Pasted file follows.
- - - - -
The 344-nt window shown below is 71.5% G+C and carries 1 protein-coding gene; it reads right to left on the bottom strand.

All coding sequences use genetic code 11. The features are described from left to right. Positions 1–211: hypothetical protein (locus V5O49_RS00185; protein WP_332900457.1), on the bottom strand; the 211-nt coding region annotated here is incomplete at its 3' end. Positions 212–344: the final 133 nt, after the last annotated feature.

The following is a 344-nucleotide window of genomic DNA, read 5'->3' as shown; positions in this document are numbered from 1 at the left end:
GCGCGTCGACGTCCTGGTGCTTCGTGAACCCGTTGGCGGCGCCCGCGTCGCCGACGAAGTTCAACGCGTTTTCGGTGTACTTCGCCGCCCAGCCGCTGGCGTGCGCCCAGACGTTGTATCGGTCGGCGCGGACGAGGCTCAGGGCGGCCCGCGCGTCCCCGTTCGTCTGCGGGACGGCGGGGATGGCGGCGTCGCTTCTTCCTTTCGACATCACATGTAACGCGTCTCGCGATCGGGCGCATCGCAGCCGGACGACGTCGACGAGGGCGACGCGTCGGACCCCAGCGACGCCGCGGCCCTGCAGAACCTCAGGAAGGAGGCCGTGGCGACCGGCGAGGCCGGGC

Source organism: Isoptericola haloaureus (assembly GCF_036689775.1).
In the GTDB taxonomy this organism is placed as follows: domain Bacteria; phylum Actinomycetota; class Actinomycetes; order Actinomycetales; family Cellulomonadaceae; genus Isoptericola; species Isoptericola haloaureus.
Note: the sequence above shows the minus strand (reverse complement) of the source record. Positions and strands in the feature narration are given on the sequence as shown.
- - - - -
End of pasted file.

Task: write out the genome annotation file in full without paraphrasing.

The 344-nt window shown below is 71.5% G+C and carries 1 protein-coding gene; it reads right to left on the bottom strand.

All coding sequences use genetic code 11. The features are described from left to right. Positions 1–211: hypothetical protein (locus V5O49_RS00185; protein WP_332900457.1), on the bottom strand; the 211-nt coding region annotated here is incomplete at its 3' end. Positions 212–344: the final 133 nt, after the last annotated feature.

The following is a 344-nucleotide window of genomic DNA, read 5'->3' as shown; positions in this document are numbered from 1 at the left end:
GCGCGTCGACGTCCTGGTGCTTCGTGAACCCGTTGGCGGCGCCCGCGTCGCCGACGAAGTTCAACGCGTTTTCGGTGTACTTCGCCGCCCAGCCGCTGGCGTGCGCCCAGACGTTGTATCGGTCGGCGCGGACGAGGCTCAGGGCGGCCCGCGCGTCCCCGTTCGTCTGCGGGACGGCGGGGATGGCGGCGTCGCTTCTTCCTTTCGACATCACATGTAACGCGTCTCGCGATCGGGCGCATCGCAGCCGGACGACGTCGACGAGGGCGACGCGTCGGACCCCAGCGACGCCGCGGCCCTGCAGAACCTCAGGAAGGAGGCCGTGGCGACCGGCGAGGCCGGGC

Source organism: Isoptericola haloaureus (assembly GCF_036689775.1).
In the GTDB taxonomy this organism is placed as follows: domain Bacteria; phylum Actinomycetota; class Actinomycetes; order Actinomycetales; family Cellulomonadaceae; genus Isoptericola; species Isoptericola haloaureus.
Note: the sequence above shows the minus strand (reverse complement) of the source record. Positions and strands in the feature narration are given on the sequence as shown.